The mood and tone of this book was spectacular. I was glued to the page, both by McConaghy's beautiful descriptions of the wolves and native lands of Scotland, and the captivating storyline that weaves in and out of timelines. I felt like the characters were realistic and fleshed out. Inti is a flawed character but likable ---- I held onto the hope that she would find peace and happiness in the end. There are twists and turns, and I felt that secrets were revealed at perfect points in the story. I got lost in Inti's world, which is exactly what I hope for in a fictional book. This has become a new favorite, and I highly recommend it for any fiction lover.

Rating: 9/10


Every once in a while, when I least expect it, I read a book that speaks to my soul. It doesn't happen all that often, which is odd and disappointing considering how voracious of a reader I am. I didn't come across any in 2021. But I should've known the next one would be a John Green book.

I unashamedly love John Green. I have read all his books, although most are good but not great. But his first novel, Looking for Alaska, is one of my favorite and dearest books of all time. I read it when I was 16, at a time when being young and reckless made so much sense to me because it meant I was alive. It came into my life at the perfect moment. And I've come to realize that there may have to be certain circumstances for a book to become a favorite. Perhaps The Anthropocene Reviewed would not have affected me so much had I not read it in the exact moment I did.

I've been having a rough time. And maybe I haven't been processing some of my emotions in the way that I should. It's part of the reason I read so many books this month. I needed an escape.

The Anthropocene Reviewed is actually a book of essays that was originally a podcast by Green. I'll link the podcast here but I never actually listened to it and I'm glad I didn't. I prefer reading people's personal words on a page, hearing their voice in my own head. I think it makes me feel more connected to them.

Green began this podcast and subsequently published this book during the pandemic, reviewing quirky and obscure topics like the QWERTY keyboard and sunsets and Canada geese and the city of Indianapolis, rating them on a scale of one to five. He talks about making a garden in the pandemic, wondering if we'll be able to save the earth from our own demise, and the typical existential humanitarian crises. Each essay is only a few pages long, and Green's writing is just as I remember it ---- beautiful, poetic, direct, accessible, and soulful. I laughed out loud many times. I cried many times. His essays didn't give me an escape, it pulled me back into reality ---- reality of the world, of humanity, but especially, of my own personal life.

There's one essay in particular I want to highlight. It's titled "Auld Lang Syne," the famous song that people sing on New Years Eve. If you Google it, you'll know it. Green chronicles a precious friendship with his mentor Amy Krouse Rosenthal. Amy had a particular fascination with Auld Lang Syne because it was sung by soldiers in the trenches of World War I one Christmas Eve. The soldiers ---- whether English, Scottish, Prussian or German --- put down their weapons for one night and gathered to play soccer, exchange souvenirs, and sing this song. They began to sing this tune but instead with the words, "We're here because we're here because we're here because we're here."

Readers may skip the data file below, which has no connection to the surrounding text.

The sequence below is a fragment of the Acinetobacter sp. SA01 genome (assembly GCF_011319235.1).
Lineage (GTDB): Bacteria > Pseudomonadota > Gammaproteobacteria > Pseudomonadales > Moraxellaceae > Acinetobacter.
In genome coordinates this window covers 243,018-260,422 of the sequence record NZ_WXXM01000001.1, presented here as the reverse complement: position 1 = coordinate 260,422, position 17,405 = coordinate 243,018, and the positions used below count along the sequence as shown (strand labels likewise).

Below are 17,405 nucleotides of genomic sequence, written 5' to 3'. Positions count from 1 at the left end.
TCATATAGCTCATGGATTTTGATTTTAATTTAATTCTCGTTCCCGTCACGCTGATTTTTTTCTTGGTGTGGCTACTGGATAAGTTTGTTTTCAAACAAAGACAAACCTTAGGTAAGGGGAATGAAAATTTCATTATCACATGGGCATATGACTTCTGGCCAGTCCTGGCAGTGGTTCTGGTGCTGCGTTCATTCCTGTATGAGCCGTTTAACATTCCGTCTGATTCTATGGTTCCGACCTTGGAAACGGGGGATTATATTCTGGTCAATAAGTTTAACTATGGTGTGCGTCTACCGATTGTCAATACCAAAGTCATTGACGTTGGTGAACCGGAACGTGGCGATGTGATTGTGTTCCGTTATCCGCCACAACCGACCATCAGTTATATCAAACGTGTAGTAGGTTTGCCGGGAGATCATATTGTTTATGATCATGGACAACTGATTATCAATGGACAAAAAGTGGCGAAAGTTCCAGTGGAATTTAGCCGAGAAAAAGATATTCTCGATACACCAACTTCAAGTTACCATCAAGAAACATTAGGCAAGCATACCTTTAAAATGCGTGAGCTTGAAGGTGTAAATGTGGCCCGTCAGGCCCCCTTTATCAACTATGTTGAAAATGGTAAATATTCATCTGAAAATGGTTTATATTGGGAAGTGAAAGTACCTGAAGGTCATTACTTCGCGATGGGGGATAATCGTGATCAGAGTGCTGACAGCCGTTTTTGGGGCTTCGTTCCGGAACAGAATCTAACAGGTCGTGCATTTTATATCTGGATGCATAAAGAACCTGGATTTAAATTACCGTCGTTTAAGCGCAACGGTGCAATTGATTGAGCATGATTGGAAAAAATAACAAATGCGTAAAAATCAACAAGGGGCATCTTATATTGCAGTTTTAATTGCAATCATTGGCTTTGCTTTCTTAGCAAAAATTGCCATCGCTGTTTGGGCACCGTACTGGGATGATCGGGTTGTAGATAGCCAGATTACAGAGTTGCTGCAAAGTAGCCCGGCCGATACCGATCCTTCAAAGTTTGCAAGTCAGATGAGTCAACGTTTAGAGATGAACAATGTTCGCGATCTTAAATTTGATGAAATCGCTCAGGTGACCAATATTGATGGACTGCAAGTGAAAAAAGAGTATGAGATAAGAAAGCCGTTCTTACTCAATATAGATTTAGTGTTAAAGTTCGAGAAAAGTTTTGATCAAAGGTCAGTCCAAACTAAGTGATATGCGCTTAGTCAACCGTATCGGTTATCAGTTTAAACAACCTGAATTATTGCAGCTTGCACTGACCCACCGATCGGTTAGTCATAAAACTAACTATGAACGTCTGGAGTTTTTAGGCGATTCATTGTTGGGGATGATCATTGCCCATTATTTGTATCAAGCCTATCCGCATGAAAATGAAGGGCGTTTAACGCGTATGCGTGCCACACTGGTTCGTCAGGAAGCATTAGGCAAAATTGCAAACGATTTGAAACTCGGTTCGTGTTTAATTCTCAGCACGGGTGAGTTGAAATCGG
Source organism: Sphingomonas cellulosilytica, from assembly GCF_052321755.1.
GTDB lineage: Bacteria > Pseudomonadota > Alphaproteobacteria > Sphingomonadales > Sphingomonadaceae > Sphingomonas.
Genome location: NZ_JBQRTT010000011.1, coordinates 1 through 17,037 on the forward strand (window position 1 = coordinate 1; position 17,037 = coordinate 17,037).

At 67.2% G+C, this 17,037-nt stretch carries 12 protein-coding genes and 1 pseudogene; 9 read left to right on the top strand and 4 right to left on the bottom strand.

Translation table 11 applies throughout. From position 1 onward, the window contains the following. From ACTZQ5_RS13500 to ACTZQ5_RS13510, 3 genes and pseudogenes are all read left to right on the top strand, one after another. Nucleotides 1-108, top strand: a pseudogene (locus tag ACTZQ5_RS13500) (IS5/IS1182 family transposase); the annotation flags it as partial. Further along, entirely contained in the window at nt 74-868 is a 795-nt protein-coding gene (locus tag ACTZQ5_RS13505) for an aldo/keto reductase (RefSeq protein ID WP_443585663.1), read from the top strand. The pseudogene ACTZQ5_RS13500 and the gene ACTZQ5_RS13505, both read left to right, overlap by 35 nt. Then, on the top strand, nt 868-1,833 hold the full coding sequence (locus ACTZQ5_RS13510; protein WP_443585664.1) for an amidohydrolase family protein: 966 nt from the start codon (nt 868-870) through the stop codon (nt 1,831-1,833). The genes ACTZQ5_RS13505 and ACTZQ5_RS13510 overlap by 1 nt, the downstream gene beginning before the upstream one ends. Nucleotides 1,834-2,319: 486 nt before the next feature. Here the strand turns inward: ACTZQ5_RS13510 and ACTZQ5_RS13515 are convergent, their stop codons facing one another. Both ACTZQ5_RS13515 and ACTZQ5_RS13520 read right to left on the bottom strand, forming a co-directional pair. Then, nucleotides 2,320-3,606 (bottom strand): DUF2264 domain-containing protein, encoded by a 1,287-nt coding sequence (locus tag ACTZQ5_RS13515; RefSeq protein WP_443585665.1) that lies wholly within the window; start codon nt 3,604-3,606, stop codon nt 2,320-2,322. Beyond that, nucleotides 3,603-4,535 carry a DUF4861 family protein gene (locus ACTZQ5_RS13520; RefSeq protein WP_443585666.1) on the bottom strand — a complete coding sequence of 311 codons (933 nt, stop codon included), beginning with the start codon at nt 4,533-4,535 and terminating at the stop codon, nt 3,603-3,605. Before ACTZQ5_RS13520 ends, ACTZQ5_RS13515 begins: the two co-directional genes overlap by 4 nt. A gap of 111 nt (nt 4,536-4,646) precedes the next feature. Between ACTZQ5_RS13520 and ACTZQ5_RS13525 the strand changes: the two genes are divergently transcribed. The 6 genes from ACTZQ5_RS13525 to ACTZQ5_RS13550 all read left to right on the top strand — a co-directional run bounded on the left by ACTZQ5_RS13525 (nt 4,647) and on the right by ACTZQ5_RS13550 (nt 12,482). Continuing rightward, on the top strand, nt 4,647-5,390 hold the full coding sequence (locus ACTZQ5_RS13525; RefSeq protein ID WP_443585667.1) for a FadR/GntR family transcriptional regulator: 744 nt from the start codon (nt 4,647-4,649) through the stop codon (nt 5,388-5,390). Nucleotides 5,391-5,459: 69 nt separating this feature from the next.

Amy died of cancer in 2017, and Green reflects on why that song and story meant so much to her. He writes, "Although it's a profoundly nihilistic song written about the modernist hell of repetition, singing this song with Amy, I could always see the hope in it. It became a statement that we are here --- meaning that we are together, and not alone. And it's also a statement that we are, that we exist. And it's a statement that we are here, that a series of astonishing unlikelihoods has made us possible and here possible. We might never know why we are here, but we can still proclaim in hope that we are here. I don't think such hope is foolish or idealistic or misguided. We live in hope --- that life will get better, and more importantly, that it will go on, that love will survive even though we will not. And between now and then, we are here because we're here because we're here because we're here."

Those words crawled into my soul. They have been burned into me. Even writing them out now evokes a depth of response I haven't felt from a book in a very long time. These words hold my own grief in gentle hands, they tell me it's okay to feel sad and scared and yet, still hopeful.

I think this book was published with a perfect concoction of circumstances. And not just for me, but for everyone. Hope can seem like an elusive treasure in times like these. The pandemic has made the future seem much more scary and uncertain. But Green's words remind us that there are so many things to hold dear, many possibilities for the future, and many reasons to have hope.

In the words of John Green, I give The Anthropocene Reviewed ten stars.

Rating: 10/10


Almost every person I know has a goal to read more books in 2022. Lucky for you, I have a personalized recommendations form you can submit to fuel your reading resolution. Tell me your favorite books, genres, what kind of mood you're in, and I will suggest some books I think you'll love. Don't be afraid to use and abuse my little bookworm brain, I'll be happy you did.

Happy reading!